The return to the daily political ‘routine’ of handling the economic crisis in the aftermath of the November local and regional elections has been very rapid. Despite the considerable weakening of the rul-ing party’s electoral support, as recorded – just one month ago – in the elections, perhaps in response to this, the government is now attempting to ‘sally forth’. However, in the Barometer of December, its downward slide appears to be continuing. Electoral support for the ruling socialist PASOK party is currently estimated at 39% (figure 1). The decline in social consensus observed (-3.5% in just two months) is significant, in contrast with the views of the head of the IMF (figure 2).
The municipal/regional elections gave PASOK an extension of social sanction. The dynamic recorded in the first round of voting in favor of the main opposition conservative New Democracy (ND) party was neutralized by the adverse result – against it – in the second round and the defeats it suffered in Athens, Thessaloniki, the Peloponnese and Crete. The election result did not create any significant political trend because it did not attest a transformation of the correlation of forces. That is, it did not have a similar effect as the result of the European elections in 2009. In any case, the small margin between PASOK and ND, as recorded by the electoral support for the two parties in the regional elections (2 percentage points) clearly does not automatically translate into a corresponding narrowing of the gap in their support in the event of a national election. This latter gap, although having decreased markedly compared to last October, still remains quite clear, 9 percentage points in favor of PASOK (against 14.5% previously – figure 2). Understandably, the now official appearance of Dora Bakoyannis’ centrist Democratic Alliance party (with an estimated 2% vote share) serves to help sustain the margin.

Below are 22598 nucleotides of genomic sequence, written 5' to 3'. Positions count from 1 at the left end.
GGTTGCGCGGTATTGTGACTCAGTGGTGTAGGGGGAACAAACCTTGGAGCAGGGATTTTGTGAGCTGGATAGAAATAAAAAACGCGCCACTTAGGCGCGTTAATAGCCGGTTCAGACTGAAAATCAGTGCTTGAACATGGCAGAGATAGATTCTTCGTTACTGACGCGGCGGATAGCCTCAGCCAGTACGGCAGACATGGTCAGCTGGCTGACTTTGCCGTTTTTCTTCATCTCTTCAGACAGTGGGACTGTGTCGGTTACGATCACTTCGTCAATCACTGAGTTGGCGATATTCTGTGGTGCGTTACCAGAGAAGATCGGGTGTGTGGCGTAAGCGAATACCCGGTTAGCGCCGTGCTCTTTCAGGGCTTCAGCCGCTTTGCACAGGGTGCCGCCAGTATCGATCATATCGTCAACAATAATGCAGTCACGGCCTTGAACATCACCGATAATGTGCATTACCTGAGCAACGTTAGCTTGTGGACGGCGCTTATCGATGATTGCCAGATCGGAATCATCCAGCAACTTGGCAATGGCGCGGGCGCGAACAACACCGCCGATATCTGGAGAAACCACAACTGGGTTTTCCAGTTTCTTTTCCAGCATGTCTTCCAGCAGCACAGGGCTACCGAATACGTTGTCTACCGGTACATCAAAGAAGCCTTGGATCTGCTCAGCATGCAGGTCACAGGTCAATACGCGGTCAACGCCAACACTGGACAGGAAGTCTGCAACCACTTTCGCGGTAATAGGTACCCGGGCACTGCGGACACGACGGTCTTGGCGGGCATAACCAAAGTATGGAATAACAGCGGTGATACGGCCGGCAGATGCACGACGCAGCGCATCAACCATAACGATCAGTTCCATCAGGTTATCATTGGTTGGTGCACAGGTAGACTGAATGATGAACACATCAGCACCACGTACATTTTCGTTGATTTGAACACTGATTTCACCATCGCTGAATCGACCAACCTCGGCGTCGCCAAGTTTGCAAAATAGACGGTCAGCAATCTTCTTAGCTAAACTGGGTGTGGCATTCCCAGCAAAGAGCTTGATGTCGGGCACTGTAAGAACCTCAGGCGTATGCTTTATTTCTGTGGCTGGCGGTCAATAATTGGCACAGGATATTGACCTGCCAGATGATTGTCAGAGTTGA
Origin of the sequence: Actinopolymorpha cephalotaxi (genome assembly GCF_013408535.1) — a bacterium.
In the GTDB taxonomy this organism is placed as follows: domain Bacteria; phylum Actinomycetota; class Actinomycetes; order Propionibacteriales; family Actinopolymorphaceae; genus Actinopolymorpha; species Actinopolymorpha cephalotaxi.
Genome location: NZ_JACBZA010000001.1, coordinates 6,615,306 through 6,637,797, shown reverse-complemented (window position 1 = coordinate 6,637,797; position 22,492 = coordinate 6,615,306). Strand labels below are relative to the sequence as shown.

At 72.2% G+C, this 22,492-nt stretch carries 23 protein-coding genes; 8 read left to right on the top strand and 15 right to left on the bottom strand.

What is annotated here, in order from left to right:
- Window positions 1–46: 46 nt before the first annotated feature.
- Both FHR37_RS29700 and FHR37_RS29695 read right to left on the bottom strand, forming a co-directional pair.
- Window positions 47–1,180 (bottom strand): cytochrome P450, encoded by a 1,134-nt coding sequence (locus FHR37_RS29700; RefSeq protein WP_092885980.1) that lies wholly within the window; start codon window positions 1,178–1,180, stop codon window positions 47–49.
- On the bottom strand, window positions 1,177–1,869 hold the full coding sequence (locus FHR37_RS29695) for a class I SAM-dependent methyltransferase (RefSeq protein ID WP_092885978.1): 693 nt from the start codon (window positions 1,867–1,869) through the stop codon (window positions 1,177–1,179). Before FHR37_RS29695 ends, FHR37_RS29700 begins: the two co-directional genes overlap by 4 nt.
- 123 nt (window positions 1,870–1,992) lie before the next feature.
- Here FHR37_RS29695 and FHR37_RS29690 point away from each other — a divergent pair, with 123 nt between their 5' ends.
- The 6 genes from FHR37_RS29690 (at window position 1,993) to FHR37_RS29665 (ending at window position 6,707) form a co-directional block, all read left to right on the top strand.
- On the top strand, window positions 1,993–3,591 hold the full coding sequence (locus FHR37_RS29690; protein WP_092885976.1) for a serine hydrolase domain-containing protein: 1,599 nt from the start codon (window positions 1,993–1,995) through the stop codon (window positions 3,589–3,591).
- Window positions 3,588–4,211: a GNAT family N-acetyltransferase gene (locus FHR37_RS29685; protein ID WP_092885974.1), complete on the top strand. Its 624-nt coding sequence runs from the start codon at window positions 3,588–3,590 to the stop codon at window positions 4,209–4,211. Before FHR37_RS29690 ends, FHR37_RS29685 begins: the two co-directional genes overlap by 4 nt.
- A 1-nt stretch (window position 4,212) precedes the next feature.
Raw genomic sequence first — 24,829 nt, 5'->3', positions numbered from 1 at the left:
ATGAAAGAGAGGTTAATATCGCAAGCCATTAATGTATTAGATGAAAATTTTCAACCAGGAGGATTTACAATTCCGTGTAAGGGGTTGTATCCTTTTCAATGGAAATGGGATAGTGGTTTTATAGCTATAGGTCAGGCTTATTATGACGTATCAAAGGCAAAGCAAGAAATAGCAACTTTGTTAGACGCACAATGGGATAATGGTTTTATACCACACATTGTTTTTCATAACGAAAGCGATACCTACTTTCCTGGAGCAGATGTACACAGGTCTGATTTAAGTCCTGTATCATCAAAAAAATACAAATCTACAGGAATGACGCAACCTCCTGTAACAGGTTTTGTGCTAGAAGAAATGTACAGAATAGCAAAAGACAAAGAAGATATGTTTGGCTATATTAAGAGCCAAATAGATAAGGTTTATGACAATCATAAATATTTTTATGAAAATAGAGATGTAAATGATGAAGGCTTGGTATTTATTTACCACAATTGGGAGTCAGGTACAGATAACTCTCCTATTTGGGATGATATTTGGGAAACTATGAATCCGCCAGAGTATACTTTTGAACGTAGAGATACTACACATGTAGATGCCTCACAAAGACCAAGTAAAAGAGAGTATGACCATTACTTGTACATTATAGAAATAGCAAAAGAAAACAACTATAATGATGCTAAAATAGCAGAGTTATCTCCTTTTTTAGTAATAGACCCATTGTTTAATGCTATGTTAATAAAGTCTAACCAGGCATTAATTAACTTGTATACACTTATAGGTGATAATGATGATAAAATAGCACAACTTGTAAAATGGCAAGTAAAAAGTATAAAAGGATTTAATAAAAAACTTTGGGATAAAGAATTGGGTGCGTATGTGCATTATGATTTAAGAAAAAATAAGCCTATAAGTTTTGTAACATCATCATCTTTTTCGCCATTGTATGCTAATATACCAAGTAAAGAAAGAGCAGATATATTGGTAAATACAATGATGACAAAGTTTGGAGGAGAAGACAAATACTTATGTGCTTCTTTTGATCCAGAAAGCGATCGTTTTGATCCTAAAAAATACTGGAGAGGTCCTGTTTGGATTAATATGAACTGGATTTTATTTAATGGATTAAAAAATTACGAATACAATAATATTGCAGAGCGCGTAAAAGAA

By implementing harsh austerity measures in the public sector, the government is attempting today something that has brought it in direct confrontation with the historical core of its post-dictatorship electoral support. However, its social support is already significantly reduced, since in reality (i.e., given the considerable decline in voter turnout) it has the consensus of only 1/3 of the total electorate.
The alienation from the electoral process and the parties, the distrust of labor unions, the passive manifestation of social protest and the ‘numbness’ of public opinion toward the profound changes taking place today, constitute favorable factors for the government undertaking.
The weaknesses of the main opposition party and the fragmentation of the left are also working in the same direction. At the same time, the European and international support being given to the government and to Prime Minister George Papandreou personally appears to be influencing a certain segment of public opinion (figure 3). But is this course of action chosen by the government based on a realistic assessment of the current situation, or is it an undertaking that will prove to be impracticable? Is the government’s present social and political legitimization sufficient to impose the radical transformation of the post-dictatorship social correlation of forces? These are questions that will be answered very soon.
Date of publication: 12/12/2010
Publication: Newspaper “KATHIMERINI”